Demand for new bond issues denominated in renminbi remains strong despite jitters in the credit markets. Possible contagion from Greece and Europe’s still far from resolved debt crisis has pushed yield spreads wider in both high-grade and high-yield dollar bond markets, but borrowers are still able to tap into Asia’s burgeoning offshore renminbi, or dim sum, market.
Clearly, too, better quality companies can raise cash at a competitive rate. Yesterday, Caterpillar managed to raise Rmb2.3 billion ($356 million) for two-year money at an interest rate well inside the 2% it had to pay on its first bond — a Rmb1 billion two-year deal managed by Goldman Sachs and issued in December last year.
The new issue, which was re-offered at par with a maturity date of July, 12, 2013, pays a much lower 1.35% coupon. According to people close to the deal, the yield was at the tight-end of initial price guidance of 1.35% to 1.425%. Sole bookrunner Standard Chartered, together with joint lead manager Citi and co-manager Goldman Sachs, attracted 80 separate orders worth more than Rmb3 billion.
It is the biggest issue so far by a multinational company in the dim sum market and comes shortly after a transaction in May by Hopewell Highway Infrastructure, the only other company to issue twice in the offshore renminbi market.
The deal was launched under Regulation-S only, so onshore US investors were unable to participate. By far the majority of bonds were placed with accounts based in Asia, with 62% allocated to Hong Kong investors and 18% sold to Singapore investors; the remaining 20% were distributed into Europe.
By investor-type, fund managers bought 54% of the issue, commercial banks took 24%, insurers 9%, and private banks and others bought 13%.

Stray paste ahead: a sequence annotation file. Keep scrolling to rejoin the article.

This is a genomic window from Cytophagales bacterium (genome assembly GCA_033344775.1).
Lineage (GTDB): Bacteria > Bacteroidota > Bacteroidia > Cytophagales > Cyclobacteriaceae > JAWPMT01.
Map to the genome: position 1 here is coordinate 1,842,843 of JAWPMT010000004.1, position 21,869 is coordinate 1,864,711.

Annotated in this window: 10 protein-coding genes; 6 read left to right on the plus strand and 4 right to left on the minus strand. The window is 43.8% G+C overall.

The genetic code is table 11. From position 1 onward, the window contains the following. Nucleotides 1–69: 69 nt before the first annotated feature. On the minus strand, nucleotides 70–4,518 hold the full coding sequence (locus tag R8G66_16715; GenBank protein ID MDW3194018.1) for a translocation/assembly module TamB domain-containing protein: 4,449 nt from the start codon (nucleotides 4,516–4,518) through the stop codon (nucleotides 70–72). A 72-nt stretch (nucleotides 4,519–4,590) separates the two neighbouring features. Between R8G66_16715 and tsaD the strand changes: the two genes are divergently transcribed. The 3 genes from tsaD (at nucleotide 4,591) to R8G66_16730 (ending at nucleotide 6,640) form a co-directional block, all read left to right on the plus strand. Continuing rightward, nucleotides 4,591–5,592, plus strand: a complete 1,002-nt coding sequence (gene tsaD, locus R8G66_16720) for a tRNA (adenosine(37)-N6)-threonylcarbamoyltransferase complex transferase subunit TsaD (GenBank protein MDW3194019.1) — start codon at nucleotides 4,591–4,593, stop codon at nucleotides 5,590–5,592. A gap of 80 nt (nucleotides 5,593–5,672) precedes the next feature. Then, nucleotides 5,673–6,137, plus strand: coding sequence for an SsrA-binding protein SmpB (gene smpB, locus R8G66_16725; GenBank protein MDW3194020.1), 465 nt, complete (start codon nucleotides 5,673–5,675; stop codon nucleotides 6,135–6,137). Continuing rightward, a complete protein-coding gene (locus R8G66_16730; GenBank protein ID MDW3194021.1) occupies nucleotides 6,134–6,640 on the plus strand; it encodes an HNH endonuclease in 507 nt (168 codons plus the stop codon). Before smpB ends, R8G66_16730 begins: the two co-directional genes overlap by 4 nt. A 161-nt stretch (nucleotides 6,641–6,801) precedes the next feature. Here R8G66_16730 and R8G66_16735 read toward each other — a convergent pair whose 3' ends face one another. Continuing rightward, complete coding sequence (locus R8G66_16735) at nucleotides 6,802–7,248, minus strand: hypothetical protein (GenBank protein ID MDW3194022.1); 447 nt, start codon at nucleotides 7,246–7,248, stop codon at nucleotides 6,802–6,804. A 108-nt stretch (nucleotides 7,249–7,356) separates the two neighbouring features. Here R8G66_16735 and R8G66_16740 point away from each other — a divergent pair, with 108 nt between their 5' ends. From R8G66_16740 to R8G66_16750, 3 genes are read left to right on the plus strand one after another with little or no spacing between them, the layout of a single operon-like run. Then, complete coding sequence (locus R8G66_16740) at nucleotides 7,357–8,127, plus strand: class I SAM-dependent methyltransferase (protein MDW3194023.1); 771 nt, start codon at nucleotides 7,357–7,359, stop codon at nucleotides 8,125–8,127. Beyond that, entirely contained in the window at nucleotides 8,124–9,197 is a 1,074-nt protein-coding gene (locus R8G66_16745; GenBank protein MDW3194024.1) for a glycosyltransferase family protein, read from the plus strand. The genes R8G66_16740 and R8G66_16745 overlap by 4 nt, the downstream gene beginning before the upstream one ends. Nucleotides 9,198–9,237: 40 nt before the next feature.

The issue, launched through Caterpillar Financial Services Corporation, is rated A2 by Moody’s and the equivalent single-A by Standard & Poor’s.
Caterpillar did not swap the proceeds of the deal into dollars, according to bankers, which perhaps explains the relatively large size of the issue compared to previous dim sum launches this year. The swap market can significantly reduce the cost of funds for borrowers, but is currently restricted to issues not much larger than Rmb1 billion.
A renminbi pilot scheme set up by the Peoples Bank of China allows overseas investors to use renminbi raised offshore to make direct investments in mainland China, subject to approvals on a case-by-case basis.
Renminbi deposits in the Hong Kong banking system reached Rmb548.8 billion in May, representing a 7.5% increase from Rmb510.7 billion in April, according to research by Goldman Sachs. These deposits account for around 9% of total system deposits in Hong Kong, but only 0.7% of the total deposits of Rmb76.7 trillion in mainland China. Total remittances of renminbi for cross-border trade settlements amounted to Rmb153.4 billion in May, 14.3% higher than in April.
But, as Goldman Sachs pointed out, although offshore deposits have been growing rapidly, “in addition to the lack of desire for companies to borrow in renminbi due to expectations of currency appreciation, another factor hindering the borrowing appetite for companies is simply the lack of avenues to make use of the renminbi funds to invest in onshore projects”.
The pilot scheme goes some way to addressing at least one of those problems.